Recently, Team New Zealand turned down a $99m joint-offer from the government and Auckland Council, meaning they would have to start talking to other possible host nations.
To keep America’s Cup in New Zealand, the idea to get small businesses to collaborate and sponsor the event arose.
Kyria Warren, founder of Luxury LAS knows all too well the importance of hosting the Cup in NZ, with her business being formed around the Cup.
“I went from having one charter boat to having twenty out on the water over the cup. I was then able to expand and offer my clientele luxury accommodation options, private jets and helicopters” mentioned Warren.
At the recent Royal New Zealand Yacht Squadron meeting, Warren spoke on the importance of hosting America’s Cup in New Zealand and touched on the possible economic implications of not hosting the Cup.
“My concern is with New Zealand’s economy, it’s the ports, the hotels, the accommodation venues, Air B&B owners, taxi and uber drivers, chefs, all of these businesses win if the Cup is held here in Aotearoa”.
“It also has a flow-on effect for our tourism industry, people travel to New Zealand to watch the Cup and end up travelling all over our beautiful country, they go back and tell their friends and family how beautiful our country is, so it truly is a domino effect. Hosting the Cup in New Zealand creates energy, hope, hype, and excitement, it puts us on the map and provides us a unique opportunity to showcase our technology against the best in the world and within our extraordinary landscape,” Warren continued.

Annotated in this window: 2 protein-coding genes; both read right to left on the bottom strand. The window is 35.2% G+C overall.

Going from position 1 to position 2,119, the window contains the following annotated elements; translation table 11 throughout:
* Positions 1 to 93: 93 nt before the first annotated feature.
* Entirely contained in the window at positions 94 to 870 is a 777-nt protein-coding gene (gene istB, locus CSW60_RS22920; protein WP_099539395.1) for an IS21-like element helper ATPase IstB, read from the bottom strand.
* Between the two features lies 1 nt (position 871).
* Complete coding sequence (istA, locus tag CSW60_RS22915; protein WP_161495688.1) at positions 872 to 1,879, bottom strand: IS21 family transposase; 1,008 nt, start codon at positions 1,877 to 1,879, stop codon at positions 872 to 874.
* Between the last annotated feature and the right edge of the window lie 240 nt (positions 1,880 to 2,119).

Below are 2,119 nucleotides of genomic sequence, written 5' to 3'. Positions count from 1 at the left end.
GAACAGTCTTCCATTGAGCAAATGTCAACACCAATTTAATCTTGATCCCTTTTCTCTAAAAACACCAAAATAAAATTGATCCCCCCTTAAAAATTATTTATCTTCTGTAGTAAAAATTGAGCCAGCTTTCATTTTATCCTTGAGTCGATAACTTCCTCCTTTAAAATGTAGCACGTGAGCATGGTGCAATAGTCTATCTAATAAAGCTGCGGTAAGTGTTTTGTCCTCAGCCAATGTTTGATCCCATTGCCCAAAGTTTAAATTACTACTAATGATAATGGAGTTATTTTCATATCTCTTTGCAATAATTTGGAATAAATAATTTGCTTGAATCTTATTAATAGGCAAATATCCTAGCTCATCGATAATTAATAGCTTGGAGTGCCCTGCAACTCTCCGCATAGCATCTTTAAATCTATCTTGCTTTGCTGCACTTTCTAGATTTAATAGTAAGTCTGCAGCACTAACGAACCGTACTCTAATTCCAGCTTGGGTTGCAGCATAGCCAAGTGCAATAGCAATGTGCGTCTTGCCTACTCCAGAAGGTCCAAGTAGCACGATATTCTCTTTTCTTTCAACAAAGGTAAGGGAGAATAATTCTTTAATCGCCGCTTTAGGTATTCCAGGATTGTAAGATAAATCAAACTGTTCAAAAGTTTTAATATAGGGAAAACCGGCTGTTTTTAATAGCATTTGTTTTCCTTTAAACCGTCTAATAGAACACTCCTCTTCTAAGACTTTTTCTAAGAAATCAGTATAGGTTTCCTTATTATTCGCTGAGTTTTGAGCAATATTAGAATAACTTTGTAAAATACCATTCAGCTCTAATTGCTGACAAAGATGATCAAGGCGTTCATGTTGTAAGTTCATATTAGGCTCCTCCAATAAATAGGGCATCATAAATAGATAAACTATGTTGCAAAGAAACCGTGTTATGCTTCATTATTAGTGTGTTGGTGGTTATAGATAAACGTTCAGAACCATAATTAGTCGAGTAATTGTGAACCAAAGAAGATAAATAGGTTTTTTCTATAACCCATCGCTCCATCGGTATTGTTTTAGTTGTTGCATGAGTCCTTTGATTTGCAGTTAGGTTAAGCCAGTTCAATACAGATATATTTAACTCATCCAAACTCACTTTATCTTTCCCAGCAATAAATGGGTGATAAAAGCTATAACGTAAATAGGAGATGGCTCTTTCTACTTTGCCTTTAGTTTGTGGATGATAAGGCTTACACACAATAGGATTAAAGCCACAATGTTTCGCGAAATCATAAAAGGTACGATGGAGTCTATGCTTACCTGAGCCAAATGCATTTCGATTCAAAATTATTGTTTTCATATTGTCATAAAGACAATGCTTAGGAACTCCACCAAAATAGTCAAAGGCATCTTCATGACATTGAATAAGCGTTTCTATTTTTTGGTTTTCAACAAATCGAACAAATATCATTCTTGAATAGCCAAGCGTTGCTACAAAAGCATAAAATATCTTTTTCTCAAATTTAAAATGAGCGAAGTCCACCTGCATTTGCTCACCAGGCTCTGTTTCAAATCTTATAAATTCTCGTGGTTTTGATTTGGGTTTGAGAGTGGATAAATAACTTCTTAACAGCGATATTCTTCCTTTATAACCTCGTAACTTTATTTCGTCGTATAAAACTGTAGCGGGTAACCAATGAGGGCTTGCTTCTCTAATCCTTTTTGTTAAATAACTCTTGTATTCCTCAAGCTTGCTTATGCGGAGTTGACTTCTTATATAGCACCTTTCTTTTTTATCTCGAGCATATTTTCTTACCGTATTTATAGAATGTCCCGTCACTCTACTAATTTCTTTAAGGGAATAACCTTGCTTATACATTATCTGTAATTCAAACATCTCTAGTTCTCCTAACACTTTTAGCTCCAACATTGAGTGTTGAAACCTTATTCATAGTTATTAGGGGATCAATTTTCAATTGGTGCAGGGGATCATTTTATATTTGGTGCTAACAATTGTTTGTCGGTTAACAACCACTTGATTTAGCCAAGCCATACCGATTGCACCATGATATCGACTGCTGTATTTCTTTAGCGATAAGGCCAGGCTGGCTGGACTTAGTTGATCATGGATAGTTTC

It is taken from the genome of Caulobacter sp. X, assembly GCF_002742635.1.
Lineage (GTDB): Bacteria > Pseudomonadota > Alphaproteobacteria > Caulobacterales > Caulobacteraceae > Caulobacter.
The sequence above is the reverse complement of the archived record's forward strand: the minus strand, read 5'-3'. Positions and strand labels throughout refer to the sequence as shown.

The idea of Fan Club was presented at the meeting. Companies would band together to become the Cup’s ‘biggest fans’ and sponsor the team. Businesses that were ‘winners’ around America’s Cup could pledge a percentage of their sales back to sponsor the Cup.
For Warren, it’s a no-brainer, however, being one of the richest sports in the world, it would take a lot of companies coming together to make any difference.
After four Covid lockdowns in 2020, Warren knows all too well how hard the tourism industry is, how hard winter is going to be, and having the Cup to look forward to would make all the difference.
With these tough times in tourism, Warren and her company have had to pivot to stay afloat by offering corporate incentives, event management services and content creation.
Despite these tough times, Warren is hopeful.
“I still feel positive about the idea, I always have the attitude that it is not over until it’s over. If we all stop thinking small and start thinking big, we could quite possibly put NZ on the map.”